See, we once truly enjoyed a good creepy thrill until one tragic summer long ago. We were 15, and it was our first summer spent away from home, working in upper Michigan and living alone in a tiny apartment above a barn. Next door in the hayloft lived our neighbors: 35 million bats. Michigan has lots of bats. Lots. At night, we'd fall asleep to the sound of little bat voices. "Eeep, eeep," they'd say. "Eeep, eeep."
That alone would have been creepy enough, but thanks to advice from an evil older brother, we decided that summer would be a good time to read Stephen King's vampire novel Salem's Lot, possibly the scariest book ever (never said we were smart). We were about halfway finished when one of the neighbors paid a visit while we slept. Got it? Age 15. Salem's Lot. Waking alone to the gentle flap, flap, flap of bat wings. Somewhere in our brain, tiny switches flipped. The spookable circuits in our nervous system were forever fried. No story has frightened us since. Bats in the bedroom and Mr. King did that to us.
But you go ahead. Pay the $10 admission for Dark Night, which runs 7 p.m. to 11 p.m. And if you get scared, please write in to this paper and tell us what it was like. --Patrick Williams
Oh, the Horror!
Need a little pre-Halloween chill? If so, be aware that a host of Texas authors of the macabre will be on hand October 25 at Dallas' Borders (5500 Greenville Ave.) and in Lewisville at Vista Ridge Mall (2403 Stemmons Freeway) the following day for a Halloween Nightmare BookFest. From 2 p.m. to 5 p.m., authors will talk about all kinds of scary stuff and sign a new horror anthology titled The Black Spiral: Twisted Tales of Terror. And as if that weren't enough, local fright-masters including Charlee Jacobs, Angeline Hawkes Craig, Steven Wedel, Roxanne Longstreet Conrad, Elaine Lanmon, John Paul Allen and Sara Merlene also will be signing their books. --Carlton Stowers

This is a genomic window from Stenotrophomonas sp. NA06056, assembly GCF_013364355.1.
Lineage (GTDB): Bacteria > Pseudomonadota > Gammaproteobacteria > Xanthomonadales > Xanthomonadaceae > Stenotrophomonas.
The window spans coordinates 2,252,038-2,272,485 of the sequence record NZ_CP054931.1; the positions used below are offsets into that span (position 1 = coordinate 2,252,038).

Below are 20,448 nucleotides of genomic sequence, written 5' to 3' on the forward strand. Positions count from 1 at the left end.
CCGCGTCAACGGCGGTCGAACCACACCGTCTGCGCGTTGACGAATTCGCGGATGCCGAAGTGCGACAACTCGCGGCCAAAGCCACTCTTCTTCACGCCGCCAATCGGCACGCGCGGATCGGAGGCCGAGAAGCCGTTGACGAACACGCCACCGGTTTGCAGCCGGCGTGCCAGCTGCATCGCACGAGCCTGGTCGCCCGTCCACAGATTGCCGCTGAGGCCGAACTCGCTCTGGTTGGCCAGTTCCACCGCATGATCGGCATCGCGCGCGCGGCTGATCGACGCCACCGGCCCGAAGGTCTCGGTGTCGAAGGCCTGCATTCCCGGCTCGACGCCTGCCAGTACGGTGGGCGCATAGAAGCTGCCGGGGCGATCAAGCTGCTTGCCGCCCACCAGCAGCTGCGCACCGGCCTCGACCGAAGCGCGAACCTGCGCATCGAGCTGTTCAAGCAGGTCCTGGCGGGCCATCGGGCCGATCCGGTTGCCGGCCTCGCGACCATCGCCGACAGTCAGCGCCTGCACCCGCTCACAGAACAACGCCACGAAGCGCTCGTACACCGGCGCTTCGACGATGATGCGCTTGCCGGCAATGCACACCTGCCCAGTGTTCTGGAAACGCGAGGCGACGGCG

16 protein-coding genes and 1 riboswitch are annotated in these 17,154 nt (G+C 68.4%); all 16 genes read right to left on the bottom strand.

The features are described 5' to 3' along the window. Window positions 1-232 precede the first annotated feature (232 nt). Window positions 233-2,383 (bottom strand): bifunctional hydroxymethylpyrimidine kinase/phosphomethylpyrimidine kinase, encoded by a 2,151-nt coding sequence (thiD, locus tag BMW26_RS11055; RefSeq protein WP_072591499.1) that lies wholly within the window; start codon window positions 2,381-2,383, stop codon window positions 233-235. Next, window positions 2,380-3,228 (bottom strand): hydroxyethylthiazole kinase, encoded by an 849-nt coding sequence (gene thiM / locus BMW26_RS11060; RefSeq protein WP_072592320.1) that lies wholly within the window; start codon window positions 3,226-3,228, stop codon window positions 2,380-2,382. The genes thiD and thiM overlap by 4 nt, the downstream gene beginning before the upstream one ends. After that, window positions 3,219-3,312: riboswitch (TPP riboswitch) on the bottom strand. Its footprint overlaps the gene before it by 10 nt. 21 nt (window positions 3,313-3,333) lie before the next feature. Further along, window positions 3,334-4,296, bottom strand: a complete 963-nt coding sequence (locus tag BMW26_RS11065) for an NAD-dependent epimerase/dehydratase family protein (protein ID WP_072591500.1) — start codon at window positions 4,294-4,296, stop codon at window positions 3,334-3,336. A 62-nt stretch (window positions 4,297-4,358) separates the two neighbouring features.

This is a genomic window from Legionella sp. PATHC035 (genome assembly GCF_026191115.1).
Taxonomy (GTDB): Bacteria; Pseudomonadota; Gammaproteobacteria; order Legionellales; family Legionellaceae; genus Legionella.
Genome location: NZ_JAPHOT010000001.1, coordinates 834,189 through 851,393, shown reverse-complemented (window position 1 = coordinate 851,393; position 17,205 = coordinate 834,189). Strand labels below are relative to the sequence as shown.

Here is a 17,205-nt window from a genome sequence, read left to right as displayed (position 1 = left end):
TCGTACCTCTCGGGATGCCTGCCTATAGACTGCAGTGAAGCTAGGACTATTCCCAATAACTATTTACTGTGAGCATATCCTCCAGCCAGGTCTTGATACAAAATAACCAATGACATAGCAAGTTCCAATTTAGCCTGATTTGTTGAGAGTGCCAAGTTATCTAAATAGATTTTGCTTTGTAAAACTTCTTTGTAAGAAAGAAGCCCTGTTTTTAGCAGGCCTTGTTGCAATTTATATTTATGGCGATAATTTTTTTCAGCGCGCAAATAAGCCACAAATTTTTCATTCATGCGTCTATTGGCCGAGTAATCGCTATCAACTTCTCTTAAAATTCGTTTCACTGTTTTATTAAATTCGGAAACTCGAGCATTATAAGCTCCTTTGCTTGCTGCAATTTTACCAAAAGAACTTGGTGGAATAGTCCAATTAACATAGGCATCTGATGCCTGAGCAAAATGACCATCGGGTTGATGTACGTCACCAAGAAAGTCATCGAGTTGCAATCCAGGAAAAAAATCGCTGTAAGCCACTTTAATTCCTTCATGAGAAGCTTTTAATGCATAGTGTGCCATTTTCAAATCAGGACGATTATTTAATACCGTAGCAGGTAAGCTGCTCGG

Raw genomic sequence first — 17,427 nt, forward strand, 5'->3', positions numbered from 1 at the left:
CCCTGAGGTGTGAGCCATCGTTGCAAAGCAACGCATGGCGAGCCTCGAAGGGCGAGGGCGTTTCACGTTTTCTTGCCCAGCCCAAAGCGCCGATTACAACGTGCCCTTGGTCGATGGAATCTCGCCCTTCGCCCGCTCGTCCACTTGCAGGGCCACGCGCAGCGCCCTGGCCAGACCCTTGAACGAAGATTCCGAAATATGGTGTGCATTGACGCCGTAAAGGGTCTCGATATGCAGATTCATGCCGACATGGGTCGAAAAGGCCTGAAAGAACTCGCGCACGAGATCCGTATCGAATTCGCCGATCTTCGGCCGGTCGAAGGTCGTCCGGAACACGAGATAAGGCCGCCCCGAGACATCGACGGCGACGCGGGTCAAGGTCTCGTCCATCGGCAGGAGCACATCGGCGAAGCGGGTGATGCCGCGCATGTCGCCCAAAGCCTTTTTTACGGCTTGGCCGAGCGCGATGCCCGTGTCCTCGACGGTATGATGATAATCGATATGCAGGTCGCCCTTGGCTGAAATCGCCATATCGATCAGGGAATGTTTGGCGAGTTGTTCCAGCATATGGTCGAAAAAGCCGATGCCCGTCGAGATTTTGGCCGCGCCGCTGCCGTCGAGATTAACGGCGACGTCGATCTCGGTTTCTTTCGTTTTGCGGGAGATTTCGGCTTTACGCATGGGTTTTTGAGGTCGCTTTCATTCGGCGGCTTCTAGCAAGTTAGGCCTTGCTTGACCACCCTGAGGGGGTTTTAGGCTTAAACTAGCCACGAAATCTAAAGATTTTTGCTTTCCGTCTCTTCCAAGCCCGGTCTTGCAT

We all know the American Indians received the raw end of the deal when this country was morphing into our present-day, sea-to-shining-sea land of democratic freedom. Their buffalo were stripped from their dirt. Their dirt blatantly stripped from their feet. But one thing is for certain. The art and dance of these people have acted as a savior in keeping the various cultures, tribes and traditions thriving. On Saturday and Sunday, more than 150 American Indian artists from all over the country will showcase visual and performing arts during the 14th Annual American Indian Art Festival and Market in the Annette Strauss Artist Square, 1800 Leonard St. in the downtown Dallas Arts District. Prices are $8 for adults and $3 for children and senior citizens. Call 214-891-9640. --Desirée Henry
Photo book project captures American life
Professional photographers, amateur clickers and camera wielders of all skill levels, take note: The America 24/7 project is coming to Plano to encourage you to take off your lens caps and start snapping photos. America 24/7 is a 320-page, large-format hardcover book that collects pictures from photographers all across the United States. It's the first in a series of 53 books that will capture the images of life in America. The other 52 books will focus on the 50 states, Washington, D.C. and New York City and are scheduled to be released simultaneously in September 2004. It's a Herculean project, but if enough shutterbugs participate, it can be a success. Featured photographer Barbara Davidson will be on hand for a discussion and to sign her contribution to America 24/7 on Monday at 7 p.m. at Barnes & Noble, 801 W. 15th St., Plano. Call 972-422-3372. --Jay Webb
Fetch some treats
Nowadays dogs aren't just your family friend or companion. They're fashionable. You can buy designer bags to carry your canines in and elaborate clothing for doggies to wear as you show them off--I mean walk them in your neighborhood. And now you can even let them party like rock stars for Halloween. The Velvet Snout, which offers doggy day care in Garland, is throwing a Howl-ing Halloween party on October 25. Festivities begin at noon with free photos of doggies dressed in their best costumes. Judging begins at 3 p.m., and prizes will be awarded for categories such as most original, funniest, scariest and best owner/dog duo. Proof of vaccination, either a paper certification or a valid rabies tag, is required. All pooches will receive a trick-or-treat bag of goodies. The Velvet Snout is located at 3443 W. Campbell in Garland. Call 972-675-3647. --Jenice Johnson